One modification you will probably want to consider is lengthening the hose. You can use it as-is, bringing it into whatever you use as a shower enclosure (if any), setting it on the floor or hanging it at a convenient height; but having a 10-12 foot (3-4 meter) hose makes things so much better. While you are at it, replace the nozzle with a better sprayer handle, such as the type used in kitchen sinks. If you are using it in a permanent or semi-permanent installation, you can
even use a real shower head with a pull-chain. One thing you don't want to do, however, is use a shower head that runs continuously while you stand under it; otherwise you will run out of water.

All this is not mere theory, because I used this idea full-time for a couple of years, while living offgrid in an old house-trailer for which I paid $50! My shower was a 1.5 gallon (6 liter) plastic
sprayer, which I used in the standard bathtub with shower curtain.
Because it was plastic, I couldn't heat the sprayer directly, so I heated my water in a stock pot on the stove, before pouring it into the sprayer. That plastic sprayer was able to withstand higher water temperatures than I could! A gallon and a half was plenty for a long, luxurious (as Navy showers go) shower, and if pressed I could easily get by on less than a gallon... Take note, desert dwellers!
By the way, in case you are wondering: no, I didn't have running water in that trailer. I did have a plumbed greywater line from the tub, and a standard toilet and septic tank, which I flushed with water from a bucket... But that's for another article.

Note: If you try this, use a new sprayer; not one which has had chemicals in it.

Sunday, July 8, 2007

We Don't Need to Learn No Foreignese

By Marko at Munchkin Wrangler:

Here's one of the reasons why China is going to kick our asses on the global market in another fifty years.

I've been reading up on the development of the Chinese economy, and the strides that ordinary Chinese make to assure they become more than running shoe stitchers for American shoe companies in the future.

They love education over there. School is serious business in China. They learn math and languages at higher levels much earlier than American students. They also have a massive thirst for English language instruction. Learning a second language is desirable to them, and they seize the opportunity if they have it.

Contrast that with the attitudes towards bilingualism in the United States. I recently read an interesting article about a pilot program in a San Francisco kindergarten, where the students received immersion in Mandarin Chinese for an entire year. They had a Chinese teacher who spoke nothing but Chinese to the kids from Day One, and at the end of the year they communicated with the teacher (and each other) in competent Chinese.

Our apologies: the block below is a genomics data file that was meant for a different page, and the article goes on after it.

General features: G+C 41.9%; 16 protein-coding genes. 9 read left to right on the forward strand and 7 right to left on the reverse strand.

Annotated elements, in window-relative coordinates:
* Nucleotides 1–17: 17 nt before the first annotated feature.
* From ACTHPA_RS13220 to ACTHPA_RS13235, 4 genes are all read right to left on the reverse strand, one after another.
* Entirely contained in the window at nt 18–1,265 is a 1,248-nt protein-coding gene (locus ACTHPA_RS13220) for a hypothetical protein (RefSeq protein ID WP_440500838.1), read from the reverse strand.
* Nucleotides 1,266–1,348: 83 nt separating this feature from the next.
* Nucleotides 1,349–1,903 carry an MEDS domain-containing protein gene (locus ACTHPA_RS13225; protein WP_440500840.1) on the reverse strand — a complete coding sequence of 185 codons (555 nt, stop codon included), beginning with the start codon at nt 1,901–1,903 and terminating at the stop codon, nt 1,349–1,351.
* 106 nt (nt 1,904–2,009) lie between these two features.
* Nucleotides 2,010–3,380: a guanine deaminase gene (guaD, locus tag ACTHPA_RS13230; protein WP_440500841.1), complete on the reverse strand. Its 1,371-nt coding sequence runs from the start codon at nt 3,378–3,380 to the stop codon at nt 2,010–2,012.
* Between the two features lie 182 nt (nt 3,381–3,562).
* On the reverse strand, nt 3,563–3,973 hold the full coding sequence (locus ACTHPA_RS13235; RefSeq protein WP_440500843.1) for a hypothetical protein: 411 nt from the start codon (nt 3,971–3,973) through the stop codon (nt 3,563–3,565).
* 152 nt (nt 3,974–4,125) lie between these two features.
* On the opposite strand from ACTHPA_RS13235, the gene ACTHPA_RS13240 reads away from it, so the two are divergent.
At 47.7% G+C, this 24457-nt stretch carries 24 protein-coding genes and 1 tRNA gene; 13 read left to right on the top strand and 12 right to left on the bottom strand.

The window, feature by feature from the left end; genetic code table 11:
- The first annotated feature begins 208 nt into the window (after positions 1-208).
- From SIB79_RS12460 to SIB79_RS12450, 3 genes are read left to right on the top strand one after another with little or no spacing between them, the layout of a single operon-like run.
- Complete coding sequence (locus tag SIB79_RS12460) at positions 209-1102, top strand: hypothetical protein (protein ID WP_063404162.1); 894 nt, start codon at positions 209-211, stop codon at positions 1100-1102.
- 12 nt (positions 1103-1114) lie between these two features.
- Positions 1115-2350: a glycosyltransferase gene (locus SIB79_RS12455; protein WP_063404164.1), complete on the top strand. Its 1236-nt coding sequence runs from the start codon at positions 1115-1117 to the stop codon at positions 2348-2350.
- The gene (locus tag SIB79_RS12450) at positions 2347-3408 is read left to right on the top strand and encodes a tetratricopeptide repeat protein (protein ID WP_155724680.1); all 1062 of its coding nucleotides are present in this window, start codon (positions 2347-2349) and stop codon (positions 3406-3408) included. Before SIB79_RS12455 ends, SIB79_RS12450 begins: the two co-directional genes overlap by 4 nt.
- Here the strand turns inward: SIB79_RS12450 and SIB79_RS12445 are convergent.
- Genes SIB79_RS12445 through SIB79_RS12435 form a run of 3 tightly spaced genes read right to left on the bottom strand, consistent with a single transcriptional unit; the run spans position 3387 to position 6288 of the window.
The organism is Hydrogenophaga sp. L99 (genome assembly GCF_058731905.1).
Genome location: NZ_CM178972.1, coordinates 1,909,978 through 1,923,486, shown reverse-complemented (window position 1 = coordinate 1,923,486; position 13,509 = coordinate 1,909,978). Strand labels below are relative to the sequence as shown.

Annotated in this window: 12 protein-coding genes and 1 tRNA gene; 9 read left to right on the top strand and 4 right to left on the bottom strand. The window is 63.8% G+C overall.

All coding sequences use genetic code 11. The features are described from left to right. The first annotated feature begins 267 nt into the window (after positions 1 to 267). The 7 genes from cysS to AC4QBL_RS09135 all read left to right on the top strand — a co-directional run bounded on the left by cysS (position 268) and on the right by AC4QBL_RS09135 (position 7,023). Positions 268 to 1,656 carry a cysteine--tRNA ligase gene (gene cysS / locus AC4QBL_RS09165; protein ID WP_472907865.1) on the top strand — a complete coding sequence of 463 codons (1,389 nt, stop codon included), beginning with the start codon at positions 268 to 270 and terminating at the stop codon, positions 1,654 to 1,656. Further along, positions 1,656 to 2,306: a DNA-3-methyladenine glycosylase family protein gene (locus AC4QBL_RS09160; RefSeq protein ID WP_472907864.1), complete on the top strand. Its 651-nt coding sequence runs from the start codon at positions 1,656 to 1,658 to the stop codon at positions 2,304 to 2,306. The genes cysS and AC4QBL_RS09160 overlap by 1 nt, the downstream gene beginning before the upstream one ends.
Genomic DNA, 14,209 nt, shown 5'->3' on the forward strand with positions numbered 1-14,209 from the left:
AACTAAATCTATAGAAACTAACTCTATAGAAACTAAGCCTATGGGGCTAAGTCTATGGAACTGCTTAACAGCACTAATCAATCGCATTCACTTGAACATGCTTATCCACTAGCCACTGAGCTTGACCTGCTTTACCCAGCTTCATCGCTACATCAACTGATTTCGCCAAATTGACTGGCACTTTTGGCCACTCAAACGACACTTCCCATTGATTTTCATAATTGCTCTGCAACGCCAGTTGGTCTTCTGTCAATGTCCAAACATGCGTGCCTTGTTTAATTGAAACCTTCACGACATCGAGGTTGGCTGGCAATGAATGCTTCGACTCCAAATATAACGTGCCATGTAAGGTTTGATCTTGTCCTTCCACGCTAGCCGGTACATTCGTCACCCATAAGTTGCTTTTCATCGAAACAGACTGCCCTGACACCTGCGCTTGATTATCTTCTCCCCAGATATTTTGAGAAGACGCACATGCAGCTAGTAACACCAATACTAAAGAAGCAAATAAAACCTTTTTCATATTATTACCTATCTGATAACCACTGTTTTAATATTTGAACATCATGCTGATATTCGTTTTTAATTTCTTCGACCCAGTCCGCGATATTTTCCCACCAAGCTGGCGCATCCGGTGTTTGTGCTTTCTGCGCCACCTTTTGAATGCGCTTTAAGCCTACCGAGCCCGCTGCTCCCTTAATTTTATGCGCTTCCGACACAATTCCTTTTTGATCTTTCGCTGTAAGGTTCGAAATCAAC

I made the mistake of mentioning this program on a conservative-leaning online discussion board, and the responses were overwhelmingly negative, by a ratio of ten to one. This is America, I was told. In America, we speak English, or we are encouraged to go back to whatever furrin place we came from. We don't need to learn no Chinese--they're learning English, after all, and the whole thing just sounds like another liberal attempt to enforce multiculturalism. Press "one" for English, or get the *expletive deleted* out of the country, yessir.

Bleargh.

This is why our economy will be left behind. It's not just because the Chinese are willing to work for less money--it's because they value education, and they recognize the importance of making yourself competitive for the world market. We're going to be left behind because we dumb down our education system, and because we whine that we deserve twenty-dollar-an-hour union jobs--and by golly, we should have the right to make those companies who outsource their labor stay in the United States, because if a corporation is based here, they have the duty to hire Americans above anyone else, even if that American is half as educated and paid ten times as much as his Chinese counterpart. The sense of entitlement that has permeated every fiber of the American quilt naturally extends to the workplace now, and this is where the so-called Conservatives fall right in lockstep with the Socialists they despise. That's when you find them all clamoring for government regulation of private business, because it's simply not fair/patriotic for a business owner to hire foreigners over his own countryfolk just to make a profit.